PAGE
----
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Fruit & Vegetable Weekly Crop Update

Timely vegetable crop info for local producers.

weekly fruit and vegetable crop update 6-24-2013

Posted by Kyle Cecil -

Hi everyone, sorry for the longer message this week.  There is a lot going on that I wanted to talk about.

Kyle

1. 10am 4 inch soil temp; 76.7 F

2. Growing Degree Days (GDD): 2013 = 839.0 GDD Average** = 785.5 GDD

3. Fusarium wilt in head lettuce.  This fungus is a site specific soil- borne pathogen that can remain viable in soil for many years. Disease symptoms include wilting, yellowing of leaves and a red-brown to black discoloration of internal taproot and crown tissue. Affected plants are stunted and often die. This wilt disease affects lettuce plants of all ages, from seedling to mature plants.  Differences in disease severity have been detected among different types of lettuce in research trials, with head lettuce cultivars as a group being most susceptible and romaine cultivars collectively demonstrating the highest level of tolerance.  Planting resistant cultivars and rotating the location of the plantings is suggested.

4. Asparagus harvest has ended, or should have. Asparagus is a perennial plant and can survive for many years if given good care.  As a reminder,  you should discontinue harvesting asparagus when the majority of the spears are pencil size in diameter or less. Fertilizer can be added at this time. Use a complete fertilizer (12-12-12 for instance) and spread at the rate of 2# or so per 100' of row. Weed control options include several herbicides (homeowners should check the Preen label) but you should NEVER use salt. Salt will sterilize the soil, and you'll never be able to grow any other crop in that area. (Mike Roegge, U of I).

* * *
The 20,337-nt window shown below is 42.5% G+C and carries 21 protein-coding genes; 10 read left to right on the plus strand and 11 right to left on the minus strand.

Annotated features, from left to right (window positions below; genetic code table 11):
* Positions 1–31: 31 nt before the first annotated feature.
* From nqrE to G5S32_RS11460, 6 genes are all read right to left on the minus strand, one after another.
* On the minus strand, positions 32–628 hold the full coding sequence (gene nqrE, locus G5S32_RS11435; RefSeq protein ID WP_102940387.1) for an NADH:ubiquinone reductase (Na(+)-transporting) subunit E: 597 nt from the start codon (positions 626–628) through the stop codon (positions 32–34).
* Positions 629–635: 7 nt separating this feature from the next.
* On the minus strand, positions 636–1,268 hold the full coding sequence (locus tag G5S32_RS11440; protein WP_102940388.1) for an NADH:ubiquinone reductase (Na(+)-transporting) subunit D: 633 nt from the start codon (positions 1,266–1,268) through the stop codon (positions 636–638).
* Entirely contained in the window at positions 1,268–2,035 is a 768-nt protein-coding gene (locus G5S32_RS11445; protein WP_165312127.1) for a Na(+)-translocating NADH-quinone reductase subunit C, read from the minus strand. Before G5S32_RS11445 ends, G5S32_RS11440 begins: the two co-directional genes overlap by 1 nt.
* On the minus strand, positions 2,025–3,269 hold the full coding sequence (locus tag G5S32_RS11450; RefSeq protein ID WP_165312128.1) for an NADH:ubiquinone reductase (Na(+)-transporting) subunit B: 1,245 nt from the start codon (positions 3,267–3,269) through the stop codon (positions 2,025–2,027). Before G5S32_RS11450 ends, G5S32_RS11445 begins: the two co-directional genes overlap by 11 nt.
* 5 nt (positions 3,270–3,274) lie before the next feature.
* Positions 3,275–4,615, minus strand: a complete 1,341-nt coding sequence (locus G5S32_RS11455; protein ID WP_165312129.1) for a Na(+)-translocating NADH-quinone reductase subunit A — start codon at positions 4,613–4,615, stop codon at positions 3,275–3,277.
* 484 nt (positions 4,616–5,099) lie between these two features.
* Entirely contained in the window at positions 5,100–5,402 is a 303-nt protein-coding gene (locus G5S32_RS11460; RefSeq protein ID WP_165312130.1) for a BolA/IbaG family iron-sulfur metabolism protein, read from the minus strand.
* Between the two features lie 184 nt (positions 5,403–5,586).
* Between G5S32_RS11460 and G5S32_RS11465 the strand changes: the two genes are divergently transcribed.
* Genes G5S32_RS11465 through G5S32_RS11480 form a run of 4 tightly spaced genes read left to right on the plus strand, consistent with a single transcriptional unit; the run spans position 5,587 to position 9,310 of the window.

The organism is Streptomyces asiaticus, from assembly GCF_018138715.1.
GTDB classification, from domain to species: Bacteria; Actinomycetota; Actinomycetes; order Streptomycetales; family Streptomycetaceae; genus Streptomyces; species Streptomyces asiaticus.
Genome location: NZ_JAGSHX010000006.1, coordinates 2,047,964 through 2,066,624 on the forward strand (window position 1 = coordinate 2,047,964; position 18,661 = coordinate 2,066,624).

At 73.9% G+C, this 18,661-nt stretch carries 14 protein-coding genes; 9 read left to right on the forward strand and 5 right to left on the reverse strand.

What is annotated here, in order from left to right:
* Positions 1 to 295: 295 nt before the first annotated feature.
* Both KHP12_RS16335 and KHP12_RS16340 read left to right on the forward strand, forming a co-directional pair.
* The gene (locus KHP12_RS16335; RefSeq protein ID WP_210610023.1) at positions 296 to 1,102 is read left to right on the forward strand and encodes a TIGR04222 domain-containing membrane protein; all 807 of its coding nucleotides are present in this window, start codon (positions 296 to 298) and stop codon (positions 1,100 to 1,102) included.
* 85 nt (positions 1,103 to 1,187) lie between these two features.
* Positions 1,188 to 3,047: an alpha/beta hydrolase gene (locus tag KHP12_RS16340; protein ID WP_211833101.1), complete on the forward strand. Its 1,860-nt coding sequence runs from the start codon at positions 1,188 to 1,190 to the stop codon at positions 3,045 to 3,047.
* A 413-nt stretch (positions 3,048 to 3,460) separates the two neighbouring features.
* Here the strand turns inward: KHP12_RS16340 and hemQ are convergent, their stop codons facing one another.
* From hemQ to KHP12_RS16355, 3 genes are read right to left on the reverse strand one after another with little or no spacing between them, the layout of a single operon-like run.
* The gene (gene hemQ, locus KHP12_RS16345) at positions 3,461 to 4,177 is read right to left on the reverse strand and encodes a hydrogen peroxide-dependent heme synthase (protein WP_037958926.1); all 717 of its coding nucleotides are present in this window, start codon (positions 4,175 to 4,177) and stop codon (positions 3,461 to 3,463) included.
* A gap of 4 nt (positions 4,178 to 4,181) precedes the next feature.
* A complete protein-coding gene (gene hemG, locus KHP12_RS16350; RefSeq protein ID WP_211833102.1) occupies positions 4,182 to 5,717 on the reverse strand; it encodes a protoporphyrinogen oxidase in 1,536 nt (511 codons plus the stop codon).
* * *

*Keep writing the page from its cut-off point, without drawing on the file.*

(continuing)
5. Strawberry production is starting to wind down, and after the final harvest, renovation should begin. If dandelions are a problem, consider applying 2,4-D (it will not harm the strawberry plant if applied immediately after the last harvest, but you should be cautious if susceptible plants like tomatoes or grapes are nearby). Wait 5 days after 2,4-D application and then mow off strawberry plants 1-2" above the soil. Spread a complete fertilizer at the rate of 2# per 100' of row. Use a tiller to narrow the plant beds down to no more than 16" in width. Wider beds don't produce any more berries because sunlight has a difficult time reaching the inner plants in a wide bed spacing. (Mike Roegge, U of I)


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